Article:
David Boudinot shows the size of a plastic nurdle

Ideafest presenters perplexed by plastic nurdles

Ideafest runs from March 6 to 11 with more than 40 events mostly at UVic but also off campus.

Perplexed by the growing presence of nurdles on South Island beaches, a group of University of Victoria academics have made a few significant breakthroughs in a short matter of time.

With a pair of librarians at the lead, the group includes UVic geography and chemistry students who are intrigued by the tiny plastic pills which are shipped by boat and train around the world and are the base product of what becomes consumer plastic.

Speaking on the matter at Ideafest are David Boudinot, UVic business librarian, and Daniel Brendle-Moczuk, UVic geospatial librarian, at 2 p.m. Monday in the McPherson Library (room 129). Ideafest runs from March 6 to 11 with more than 40 events mostly at UVic but also off campus.

Through some basic testing, the chemistry students were able to establish what type of plastic nurdles are showing up on Oak Bay’s Willows Beach as well as several Saanich beaches such as Cadboro Bay and Ten Mile Point, Boudinot said.

Most importantly, they were also able to establish what the plastic nurdles are not, which is from a famous 2012 sea freighter spill in Hong Kong that released 150,000 kilograms of nurdles into the ocean. Nurdles from that spill have shown up in England, and speculation was they had made it here too.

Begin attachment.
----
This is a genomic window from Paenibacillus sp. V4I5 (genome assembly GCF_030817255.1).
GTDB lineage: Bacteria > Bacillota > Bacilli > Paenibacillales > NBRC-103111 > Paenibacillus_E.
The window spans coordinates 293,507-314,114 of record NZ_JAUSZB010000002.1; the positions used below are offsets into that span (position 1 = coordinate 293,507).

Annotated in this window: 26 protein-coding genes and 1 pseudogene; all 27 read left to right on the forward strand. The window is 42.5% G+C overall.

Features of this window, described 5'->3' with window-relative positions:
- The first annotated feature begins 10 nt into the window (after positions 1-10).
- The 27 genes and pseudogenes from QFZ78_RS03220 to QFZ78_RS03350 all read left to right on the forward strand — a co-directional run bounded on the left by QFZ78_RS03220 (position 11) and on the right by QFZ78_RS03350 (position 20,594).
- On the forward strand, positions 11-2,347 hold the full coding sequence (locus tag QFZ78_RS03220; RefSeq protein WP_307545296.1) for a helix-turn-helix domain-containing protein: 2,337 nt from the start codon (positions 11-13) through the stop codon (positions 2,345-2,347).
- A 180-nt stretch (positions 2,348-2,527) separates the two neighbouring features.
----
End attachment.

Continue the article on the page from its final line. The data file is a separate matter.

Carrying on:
“We learned the pellets from the Hong Kong spill were polypropylene pellets [No. 5],” Boudinot said. “We are finding polyethylene [No. 1 and 2] on our beaches.”

That means some are possibly coming from Joffre, Alta., home of Nova Chemicals.

“It’s possible that the spills are happening all the time in small instances the same as small gas or oil leaks,” Boudinot said. “For example, if they get into a city’s storm drain, they actually float through it and make their way to the ocean because stormwater systems are designed to filter out heavy items.”

The risk with the nurdles, which are less than one millimetre in width, is how they make their way into the food chain. For starters, they look a lot like fish roe.

“Nurdles aren’t [just] a Pacific Ocean problem, it’s in all of the oceans and it brings into question our societal dependence on plastic,” Boudinot said.

Boudinot came across the nurdle situation after volunteering on a regular beach cleanup organized the Vancouver Island chapter of the Surfrider Foundation. He became so taken with the amount of plastic at Willows, he can’t take his two children to the beach without at least doing a two-minute beach clean, a growing movement popular in England with its own social media hashtag.

During the group’s observation visits they used a 10-litre pail as a sample. Boudinot then spends up to a half an hour at a time sifting the nurdles and other plastic through three different-sized homemade screens.

View the full Ideafest schedule here.

 

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